The central nervous system is affected by kava, which is why it is used in surgery. Surgical anesthetics and other drugs may be involved more as a result. It would help if you stopped taking kava at least two weeks before your surgery.

Kava may cause an allergic reaction, so notify your doctor or pharmacist when you experience such or before taking any dietary supplement of kava root extract. If you have any other allergies before taking it, an allergic reaction or other issues may occur if this product contains any inactive components.

Kava medication might cause dizziness, drowsiness, and blurred vision.

Dizziness and tiredness may occur due to drinking alcohol or smoking marijuana. 

Liver disease may also be exacerbated by excessive alcohol use. If you’re using marijuana, talk to your doctor about it. 

Some kava drinks include sugar and liquor. If you have diabetes, alcoholism, or liver problems, check caution before using kava.

Consult your pharmacist for advice or healthcare provider on using kava medication. 

Recommended: Kava recipe: Learn how to make kava in 10 minutes

Interactions of kava kava

Please remember that this publication does not cover all possible medication interactions, and it’s not a piece of medical advice.

If you take medicines that interact with kava, you may be at a higher risk of experiencing severe adverse effects.

Your doctor and pharmacist will appreciate having a complete list of all the medications and herbal supplements you use, as well as their dosages, to help you make a decision. 

If your doctor and pharmacist know all the medications, they’ll be able to do their jobs better.

Kava interacts with CNS depressants.

Sleepiness and decreased breathing may occur as a side effect of kava. Some sedatives may produce drowsiness and decreased respiration. When used with sedatives, kava may induce respiratory issues and excessive tiredness.

Medication altered by the liver interacts with kava.

The liver breaks down some medicines, and kava might affect how quickly the liver breaks down these medicines. If kava affects how the liver breaks down drugs or medications, that will cause an adverse health effect.

Kava changes how medications interact, and its interactions with other drugs often intensify the side effects. Please be cautious and contact your medical doctor if you take kava with anything.

Below are some of the medications that interact with kava abnormally:

  1. Cytochrome P450 2C19 (CYP2C19) substrates
  2. Cytochrome P450 2C9 (CYP2C9) substrates
  3. Cytochrome P450 2E1 (CYP2E1) substrates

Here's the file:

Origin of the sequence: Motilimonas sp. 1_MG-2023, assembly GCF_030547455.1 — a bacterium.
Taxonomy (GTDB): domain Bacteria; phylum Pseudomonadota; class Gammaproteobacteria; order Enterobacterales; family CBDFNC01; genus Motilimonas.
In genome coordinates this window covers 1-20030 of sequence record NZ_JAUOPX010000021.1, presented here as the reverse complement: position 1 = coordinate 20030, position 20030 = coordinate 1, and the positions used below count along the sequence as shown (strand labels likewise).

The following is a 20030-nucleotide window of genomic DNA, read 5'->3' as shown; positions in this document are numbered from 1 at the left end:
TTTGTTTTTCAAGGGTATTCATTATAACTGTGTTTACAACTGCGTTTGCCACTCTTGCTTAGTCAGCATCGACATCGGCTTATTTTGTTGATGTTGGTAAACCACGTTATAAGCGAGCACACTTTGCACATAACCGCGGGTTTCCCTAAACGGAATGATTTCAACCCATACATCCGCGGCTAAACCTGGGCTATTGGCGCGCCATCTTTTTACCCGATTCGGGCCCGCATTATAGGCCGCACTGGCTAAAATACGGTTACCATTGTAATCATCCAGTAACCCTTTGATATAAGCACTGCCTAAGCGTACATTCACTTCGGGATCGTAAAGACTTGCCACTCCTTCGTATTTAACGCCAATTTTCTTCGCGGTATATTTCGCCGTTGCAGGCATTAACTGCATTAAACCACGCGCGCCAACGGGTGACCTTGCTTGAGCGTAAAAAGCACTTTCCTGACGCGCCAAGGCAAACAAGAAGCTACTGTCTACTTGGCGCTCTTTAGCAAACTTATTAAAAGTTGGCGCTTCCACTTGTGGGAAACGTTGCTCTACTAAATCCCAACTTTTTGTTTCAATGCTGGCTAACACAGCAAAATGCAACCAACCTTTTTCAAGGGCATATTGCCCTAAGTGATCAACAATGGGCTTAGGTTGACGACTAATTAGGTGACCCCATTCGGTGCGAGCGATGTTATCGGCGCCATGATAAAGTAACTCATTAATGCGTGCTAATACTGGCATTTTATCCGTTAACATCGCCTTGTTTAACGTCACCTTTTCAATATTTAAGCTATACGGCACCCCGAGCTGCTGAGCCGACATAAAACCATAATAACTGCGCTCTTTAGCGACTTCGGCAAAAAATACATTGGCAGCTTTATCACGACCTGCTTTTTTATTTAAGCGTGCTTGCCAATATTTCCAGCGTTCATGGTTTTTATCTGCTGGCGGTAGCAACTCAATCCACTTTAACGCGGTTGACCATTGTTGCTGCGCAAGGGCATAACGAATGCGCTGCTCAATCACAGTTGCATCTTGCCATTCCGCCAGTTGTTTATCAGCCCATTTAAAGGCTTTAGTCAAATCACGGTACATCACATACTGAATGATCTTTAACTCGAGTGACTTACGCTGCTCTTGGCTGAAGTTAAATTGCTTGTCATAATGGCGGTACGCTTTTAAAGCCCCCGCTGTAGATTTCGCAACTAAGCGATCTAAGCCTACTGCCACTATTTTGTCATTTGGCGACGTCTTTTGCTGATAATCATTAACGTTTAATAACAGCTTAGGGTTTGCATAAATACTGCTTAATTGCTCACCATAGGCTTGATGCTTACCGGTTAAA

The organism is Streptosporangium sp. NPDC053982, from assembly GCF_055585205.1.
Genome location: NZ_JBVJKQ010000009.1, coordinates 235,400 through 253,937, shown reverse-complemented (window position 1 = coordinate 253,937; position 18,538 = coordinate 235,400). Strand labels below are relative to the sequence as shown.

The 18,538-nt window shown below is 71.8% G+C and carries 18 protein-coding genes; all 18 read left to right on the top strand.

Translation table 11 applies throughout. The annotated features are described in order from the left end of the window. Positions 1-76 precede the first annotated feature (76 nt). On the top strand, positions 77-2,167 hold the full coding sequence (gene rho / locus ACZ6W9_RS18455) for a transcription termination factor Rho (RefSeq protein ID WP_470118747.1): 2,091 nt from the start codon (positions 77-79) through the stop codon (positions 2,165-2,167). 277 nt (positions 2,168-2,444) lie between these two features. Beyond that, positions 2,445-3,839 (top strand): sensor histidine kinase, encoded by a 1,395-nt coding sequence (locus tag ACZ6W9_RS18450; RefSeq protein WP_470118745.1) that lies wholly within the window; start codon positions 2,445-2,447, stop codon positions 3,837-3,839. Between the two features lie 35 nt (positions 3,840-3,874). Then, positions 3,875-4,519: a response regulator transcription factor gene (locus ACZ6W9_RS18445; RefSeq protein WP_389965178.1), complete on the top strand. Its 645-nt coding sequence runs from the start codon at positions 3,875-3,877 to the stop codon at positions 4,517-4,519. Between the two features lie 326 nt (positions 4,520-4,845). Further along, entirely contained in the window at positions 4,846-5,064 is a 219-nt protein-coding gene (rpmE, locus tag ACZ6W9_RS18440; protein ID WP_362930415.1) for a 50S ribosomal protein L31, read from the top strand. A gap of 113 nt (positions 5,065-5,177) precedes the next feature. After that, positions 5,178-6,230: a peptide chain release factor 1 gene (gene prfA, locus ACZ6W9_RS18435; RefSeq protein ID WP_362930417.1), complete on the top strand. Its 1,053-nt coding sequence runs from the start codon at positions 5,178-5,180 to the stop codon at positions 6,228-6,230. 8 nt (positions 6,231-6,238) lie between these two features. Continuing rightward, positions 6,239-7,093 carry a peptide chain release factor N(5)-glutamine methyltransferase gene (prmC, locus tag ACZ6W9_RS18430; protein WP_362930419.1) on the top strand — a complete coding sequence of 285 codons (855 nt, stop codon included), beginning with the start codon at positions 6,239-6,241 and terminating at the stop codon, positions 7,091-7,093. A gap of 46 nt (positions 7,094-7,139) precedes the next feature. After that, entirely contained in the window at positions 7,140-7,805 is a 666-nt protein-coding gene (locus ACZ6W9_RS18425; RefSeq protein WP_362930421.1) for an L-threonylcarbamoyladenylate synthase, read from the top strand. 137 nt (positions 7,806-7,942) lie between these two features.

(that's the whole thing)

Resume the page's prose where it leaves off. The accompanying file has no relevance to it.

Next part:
4. CYP2D6 substrates 
  5. CYP3A4 substrates

A list of medications that interact poorly with kava can be found here and can affect how the liver breaks down this medication, raising the risk of potential liver damage.

Kava interacts with drugs transported via cellular pumps.

Pumps are used to transfer drugs into and out of cells. Kava has the potential to alter the way these pumps perform and the amount of medicine that is retained in the body.

Kava interacts with medications that might affect the liver.

Certain drugs may also impair or harm the liver. The danger of liver damage increases if you take kava with a drug that harms the liver.

Interactions between Kava and Haldol

The liver handles the decomposition of haloperidol. Kava can slow the rate at which the liver breaks down this drug. If this treatment method is used, there is a chance that the effects and side effects of haloperidol will be made worse when it interacts with kava.

Kava and Ropinirole have an interaction.

The liver breaks down Ropinirole. If kava is taken with this medication, this drug may be broken down more by the liver. It may heighten Ropinirole’s effects and adverse effects.

Kava and ethanol do not mix.

It’s possible that drinking kava and alcohol together might harm the central nervous system. 

  1. It may increase the chance of adverse effects. 
  2. It includes tiredness and mood swings, which are possible.
  3. Kava may also be harmful to the liver. 
  4. Taking kava alongside alcohol may raise the risk of liver disease.

Recommended:

Kava Kava dosing

Adults often take 150–400 mg of kava extract daily for two years. The best way to figure out what medicine to take and how much to take is to see a doctor. 

Notes: If you’re using kava, tell your doctor about it. 

Kava Kava regulation

Most nations still allow the use of kava beverages and kava root extracts, and kava is classified as food or a dietary supplement by government bodies.

Let’s see how kava is regulated in our country, Australia.

Kava regulations in Australia

The National Code of Kava Management governs the kava supply in Australia. As long as it’s a kava root or dried-form kava, international travelers 18 years and above visiting Australia can carry up to 4 kg of kava in their luggage.

The kava limit for each person in Australia was set at 2 kilograms and later increased to 4 kilograms in December 2019.

The Australian Therapeutic Goods Administration recommends taking no more than 250 mg of kavalactones.

In Australia, larger amounts of kava can be imported with a permit for medicinal or research uses. 

The commercial importation of kava kava began on December 1, 2021.

In the Northern Territory of Australia, kava consumption is limited to 2 kg per adult. However, kava was previously banned in the western part of Australia in the 2000s.

The Western Australian Health Department said in February 2017 that it was removing its prohibition, bringing the state “into line with other states.” Now kava is allowed in Western Australia, but it is regulated.

Kava FAQs

Many Australians believe buying kava is difficult, but it’s not. The truth is that you can buy kava in Australia without issue if you partner with us.

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Can I use Kava in Australia? Is it illegal to use kava in Australia?

Yes, you can use kava in Australia. Purchasing kava in Australia is easy with us. There has been no law change that prevents the use of Kava in Australia. So, you can use Kava kava in Australia. Note: If you are in Western Australia, you can use kava kava, but it’s regulated.

What are Kava drinks made from?

An extract of the “Piper methysticum plant” is turned into a drink or extract called kava.

In the South Pacific, kava drinks are made from fresh kava roots. Sometimes, kava drinks are made from dried kava when the fresh root is unavailable.

Where can you find support for Kava usage in Australia?

You can get assistance by calling any of the support lines below if you are in Australia;

Alcohol and Drug Foundation of Australia – Tel. 1300 858 584

Counseling Online – Call 1800 888 236 for expert drug and alcohol counseling.

For more information about kava, visit our kava blog.

References:

https://en.m.wikipedia.org/wiki/Austronesian_peoples

https://www.webmd.com/drugs/2/drug-703/kava-kava-oral/details

https://www.webmd.com/vitamins/ai/ingredientmono-872/kava

https://www.webmd.com/vitamins-and-supplements/what-is-kava-kava